More than 3.6 million electric cars are driving around the U.S., but if you live in an apartment, finding an available charger isn’t always easy. Grocery stores and shopping centers might have a few, but charging takes time and the spaces may be taken or inconvenient.
Several states and cities, aiming to expand EV use, are now trying to lift that barrier to ownership with “right to charge” laws.
Illinois’ governor signed the latest right-to-charge law in June 2023, requiring that all parking spots at new homes and multiunit dwellings be wired so they’re ready for EV chargers to be installed. Colorado, Florida, New York, and other states have passed similar laws in recent years.
But having wiring in place for charging is only the first step to expanding EV use. Apartment building managers, condo associations, and residents are now trying to figure out how to make charging efficient, affordable, and available to everyone who needs it when they need it.
Electric Cars Can Benefit Urban Dwellers
As a civil engineer who focuses on transportation, I study ways to make the shift to electric vehicles equitable, and I believe that planning for multiunit dwelling charging and accessibility is smart policy for cities.
Transitioning away from fossil-fueled vehicles to electric vehicles has benefits for the environment and the health of urban residents. It reduces tailpipe emissions, which can cause respiratory problems and warm the climate; it mitigates noise; and it improves urban air quality and quality of life.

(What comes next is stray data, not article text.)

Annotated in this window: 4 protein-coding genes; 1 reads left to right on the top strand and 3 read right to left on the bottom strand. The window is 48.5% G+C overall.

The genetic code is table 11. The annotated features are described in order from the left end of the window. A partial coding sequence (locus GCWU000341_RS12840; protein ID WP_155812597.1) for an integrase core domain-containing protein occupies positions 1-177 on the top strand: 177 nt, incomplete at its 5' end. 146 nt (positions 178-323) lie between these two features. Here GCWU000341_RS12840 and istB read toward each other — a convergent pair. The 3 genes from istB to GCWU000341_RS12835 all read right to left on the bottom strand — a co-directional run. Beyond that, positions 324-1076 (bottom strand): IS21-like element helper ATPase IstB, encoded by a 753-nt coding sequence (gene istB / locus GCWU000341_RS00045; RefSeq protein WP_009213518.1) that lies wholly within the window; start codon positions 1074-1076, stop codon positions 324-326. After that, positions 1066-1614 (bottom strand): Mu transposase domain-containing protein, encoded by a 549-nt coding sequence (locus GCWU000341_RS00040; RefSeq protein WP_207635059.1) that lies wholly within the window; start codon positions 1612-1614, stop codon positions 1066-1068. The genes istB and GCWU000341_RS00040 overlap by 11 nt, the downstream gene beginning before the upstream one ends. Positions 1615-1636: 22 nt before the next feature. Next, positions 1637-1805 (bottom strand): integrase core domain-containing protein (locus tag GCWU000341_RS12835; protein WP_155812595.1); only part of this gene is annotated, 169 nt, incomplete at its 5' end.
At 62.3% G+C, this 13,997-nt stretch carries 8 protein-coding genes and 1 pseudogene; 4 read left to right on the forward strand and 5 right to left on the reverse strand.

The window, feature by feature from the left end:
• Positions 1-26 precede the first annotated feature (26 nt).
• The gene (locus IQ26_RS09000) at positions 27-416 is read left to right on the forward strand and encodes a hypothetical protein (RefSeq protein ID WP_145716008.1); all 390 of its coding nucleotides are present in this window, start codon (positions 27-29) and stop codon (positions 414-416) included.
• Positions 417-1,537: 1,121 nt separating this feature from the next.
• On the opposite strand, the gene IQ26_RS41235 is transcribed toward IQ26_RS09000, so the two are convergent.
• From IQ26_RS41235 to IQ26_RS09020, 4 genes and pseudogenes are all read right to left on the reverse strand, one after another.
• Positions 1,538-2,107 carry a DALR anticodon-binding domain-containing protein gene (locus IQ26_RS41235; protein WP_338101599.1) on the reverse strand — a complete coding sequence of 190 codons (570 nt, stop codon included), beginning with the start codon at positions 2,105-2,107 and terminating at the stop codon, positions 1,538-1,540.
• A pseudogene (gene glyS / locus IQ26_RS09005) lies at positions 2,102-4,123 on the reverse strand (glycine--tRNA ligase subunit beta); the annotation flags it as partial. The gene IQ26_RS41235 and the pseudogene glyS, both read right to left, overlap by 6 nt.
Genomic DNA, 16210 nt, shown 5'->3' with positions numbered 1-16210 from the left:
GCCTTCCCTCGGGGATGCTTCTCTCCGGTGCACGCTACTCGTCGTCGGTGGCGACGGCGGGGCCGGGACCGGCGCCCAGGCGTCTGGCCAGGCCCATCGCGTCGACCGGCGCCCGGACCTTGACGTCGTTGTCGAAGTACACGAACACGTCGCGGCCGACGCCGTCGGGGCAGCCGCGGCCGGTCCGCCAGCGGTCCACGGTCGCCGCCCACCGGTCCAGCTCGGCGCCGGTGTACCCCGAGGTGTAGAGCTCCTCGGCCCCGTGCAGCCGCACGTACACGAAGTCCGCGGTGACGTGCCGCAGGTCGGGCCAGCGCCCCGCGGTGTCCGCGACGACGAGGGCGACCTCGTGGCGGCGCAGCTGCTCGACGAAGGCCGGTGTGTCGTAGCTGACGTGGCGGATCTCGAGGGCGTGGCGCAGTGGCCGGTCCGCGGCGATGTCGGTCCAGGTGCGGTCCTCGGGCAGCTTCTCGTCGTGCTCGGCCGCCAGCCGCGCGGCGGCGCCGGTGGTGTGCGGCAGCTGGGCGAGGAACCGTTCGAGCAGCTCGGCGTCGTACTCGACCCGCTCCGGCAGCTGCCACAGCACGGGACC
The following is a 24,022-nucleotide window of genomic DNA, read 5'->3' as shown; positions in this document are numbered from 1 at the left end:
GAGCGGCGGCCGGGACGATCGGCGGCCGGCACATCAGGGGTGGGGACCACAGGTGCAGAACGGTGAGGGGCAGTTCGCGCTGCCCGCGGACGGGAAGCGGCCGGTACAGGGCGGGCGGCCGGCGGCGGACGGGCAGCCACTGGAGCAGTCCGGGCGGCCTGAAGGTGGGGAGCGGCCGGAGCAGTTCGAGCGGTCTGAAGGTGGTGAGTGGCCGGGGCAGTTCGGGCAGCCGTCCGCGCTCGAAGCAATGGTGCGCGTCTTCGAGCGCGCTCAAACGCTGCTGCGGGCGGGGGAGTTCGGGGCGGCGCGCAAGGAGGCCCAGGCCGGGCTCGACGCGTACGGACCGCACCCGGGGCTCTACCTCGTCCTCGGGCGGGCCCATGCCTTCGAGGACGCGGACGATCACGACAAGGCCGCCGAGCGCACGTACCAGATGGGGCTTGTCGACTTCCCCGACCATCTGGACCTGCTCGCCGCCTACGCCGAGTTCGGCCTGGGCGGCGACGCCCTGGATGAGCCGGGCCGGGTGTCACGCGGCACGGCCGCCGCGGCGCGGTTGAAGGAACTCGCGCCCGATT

Surveys show most EV drivers charge at home, where electricity rates are lower than at public chargers and there is less competition for charging spots. In California, the leading state for EVs, 88 percent of early adopters of battery electric cars said they were able to charge at home, and workplace and public charging represented just 24 percent and 17 percent of their charging sessions, respectively. Nationwide, about 50 percent to 80 percent of all battery-electric car charging sessions take place at home.
Yet almost a quarter of all U.S. housing structures have more than one dwelling unit, according to the 2019 American Housing Survey. In California, 32.5 percent of urban dwellings have multiple units, and only a third of those units include access to a personal garage where a charger could be installed.
Even if installing a personal charger is an option, it can be expensive in a multiunit dwelling if wiring isn’t already in place. And it often comes with other obstacles, including the potential need for electrical upgrades or challenges from homeowner association rules and restrictions. Installing chargers can involve numerous stakeholders who can impede the process — lot owners, tenants, homeowners associations, property managers, electric utilities, and local governments.
However, if a 240-volt outlet is already available, basic charger installation drops to a few hundred dollars.
Right-To-Charge Laws Aim for Ubiquitous Home Charging
Right-to-charge laws aim to streamline home charging access as new buildings go up.